Truth about Pope Francis and Argentina's military dictatorship
In May 1976, a military coup in Argentina led to a dictatorship in the country and a civil war called “The Dirty War.” Anyone found helping or hiding people, including priests, was arrested and tortured, treated as opponents of the official regime.
Young Jorge Mario Bergoglio was the head of the Jesuit priests in Argentina at the time. In this role, he hid priests and helped them flee Argentina.
Bergoglio's Successor as Jesuit Provincial Father
“He looked into what every single Jesuit was doing. He wanted to know if they were engaged in something that could be dangerous. This is how he saved many Jesuits.”
CARLOS VELASCO SUÁREZ
Bergoglio's Consultant Psychiatrist
“I know two men, for whom he did everything he could to help. He got them out of Argentina, and most probably saved their lives.”
In 2013, Journalist Nello Scavo, began a six-month investigation to find out what really happened. He wrote a book with his findings called, “Bergoglio's List.” He says witnesses assured him of the current pope's innocence.
Author, Bergoglio's List
"One of the first people Bergoglio saved is currently living in Rome and doesn't want to be identified. He was one of his doubles. They looked very much alike and Bergoglio, not knowing how to help him, dressed him up as a priest and gave him his own ID. He then crossed the border to Brazil. This is probably the first person Bergoglio helped out of instinct.”
Yet, others have accused the current pope of not doing enough.
When Jesuit priests Orlando Yorio and Francisco Jalics were kidnapped, arrested and tortured for nearly half a year, Bergoglio asked military leaders to release them, but to no avail. Even after speaking to dictator, General Videla twice, many claimed Bergoglio could have done more.
Despite disagreements, there has never been a concrete, proven accusation against him.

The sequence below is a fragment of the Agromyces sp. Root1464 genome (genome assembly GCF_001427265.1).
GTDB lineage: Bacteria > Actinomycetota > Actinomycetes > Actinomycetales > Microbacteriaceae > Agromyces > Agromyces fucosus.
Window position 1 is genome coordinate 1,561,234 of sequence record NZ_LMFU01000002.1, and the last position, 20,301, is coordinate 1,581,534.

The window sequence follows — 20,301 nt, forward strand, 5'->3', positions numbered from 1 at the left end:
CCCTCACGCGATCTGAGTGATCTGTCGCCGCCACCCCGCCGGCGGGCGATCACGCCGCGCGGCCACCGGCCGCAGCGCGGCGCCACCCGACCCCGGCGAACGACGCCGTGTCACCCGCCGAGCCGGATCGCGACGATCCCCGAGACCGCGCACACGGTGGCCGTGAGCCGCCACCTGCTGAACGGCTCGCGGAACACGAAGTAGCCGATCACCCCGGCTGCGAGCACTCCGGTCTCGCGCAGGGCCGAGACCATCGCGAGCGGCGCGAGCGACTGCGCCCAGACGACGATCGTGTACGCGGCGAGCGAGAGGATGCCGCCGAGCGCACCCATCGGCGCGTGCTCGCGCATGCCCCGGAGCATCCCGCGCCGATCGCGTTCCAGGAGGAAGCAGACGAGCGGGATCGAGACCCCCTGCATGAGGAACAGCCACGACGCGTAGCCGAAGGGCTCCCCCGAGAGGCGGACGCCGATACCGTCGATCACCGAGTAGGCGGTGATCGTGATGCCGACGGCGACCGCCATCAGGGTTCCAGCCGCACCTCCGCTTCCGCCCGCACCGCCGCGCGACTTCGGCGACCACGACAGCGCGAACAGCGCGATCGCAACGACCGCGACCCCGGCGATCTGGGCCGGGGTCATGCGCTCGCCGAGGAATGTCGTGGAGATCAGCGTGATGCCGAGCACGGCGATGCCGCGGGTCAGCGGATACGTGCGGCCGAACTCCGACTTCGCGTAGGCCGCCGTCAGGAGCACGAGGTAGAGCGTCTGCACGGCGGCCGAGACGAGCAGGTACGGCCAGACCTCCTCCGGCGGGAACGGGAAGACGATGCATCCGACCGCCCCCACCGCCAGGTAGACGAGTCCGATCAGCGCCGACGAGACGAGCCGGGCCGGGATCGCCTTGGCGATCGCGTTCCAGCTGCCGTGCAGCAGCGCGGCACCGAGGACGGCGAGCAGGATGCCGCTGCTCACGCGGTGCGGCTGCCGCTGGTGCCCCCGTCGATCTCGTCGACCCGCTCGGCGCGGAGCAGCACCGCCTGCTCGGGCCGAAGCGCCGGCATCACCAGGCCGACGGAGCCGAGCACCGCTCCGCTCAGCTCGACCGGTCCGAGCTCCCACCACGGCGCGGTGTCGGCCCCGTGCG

ADOLFO PÉREZ ESQUIVEL
Nobel Peace Prize Winner
“The pope had nothing to do with the dictatorship, he was not involved with it. No! He was among those bishops who stood up and defended human rights. He did this through a quiet diplomacy.”
Former Judge. Human Rights Militant
“We were always very close. I know exactly what Jorge did. I know he was concerned with these types of issues. That's why it hurt me so much when he was accused of being involved. Some thought he collaborated with the military, which is completely false.”
As accusations surrounded him upon becoming pope, he said nothing for or against his cause.
Author, Bergoglio's List
"“Some priests and bishops in 2006 and 2007, 30 years after the fall of the military government, discovered what Bergoglio had done and went to ask him why he had never talked about it. He's always preferred to remain silent. We don't exactly know why. One of the reasons I believe is that Bergoglio, due to his psychology and Jesuit background, prefers not to feed any controversy from those years, that are already in the past and were painful.”
Pope Francis has kept this theme of silence throughout his pontificate. A recent example was in the height of the clerical abuse crisis. Instead of defending his awareness of the situation, he encouraged journalists aboard his flight from Ireland to Rome to make their own decision on the matter.
“Read it carefully and draw your own conclusions. I won't say a word about it. I think the statement speaks for itself and you have the journalistic capacity to draw your own conclusions. ”
Perhaps, in these sorts of cases, the pope prefers not to fuel either side by speaking up. As such, only he truly knows how many people and priests he was able to help during the Dirty War in Argentina.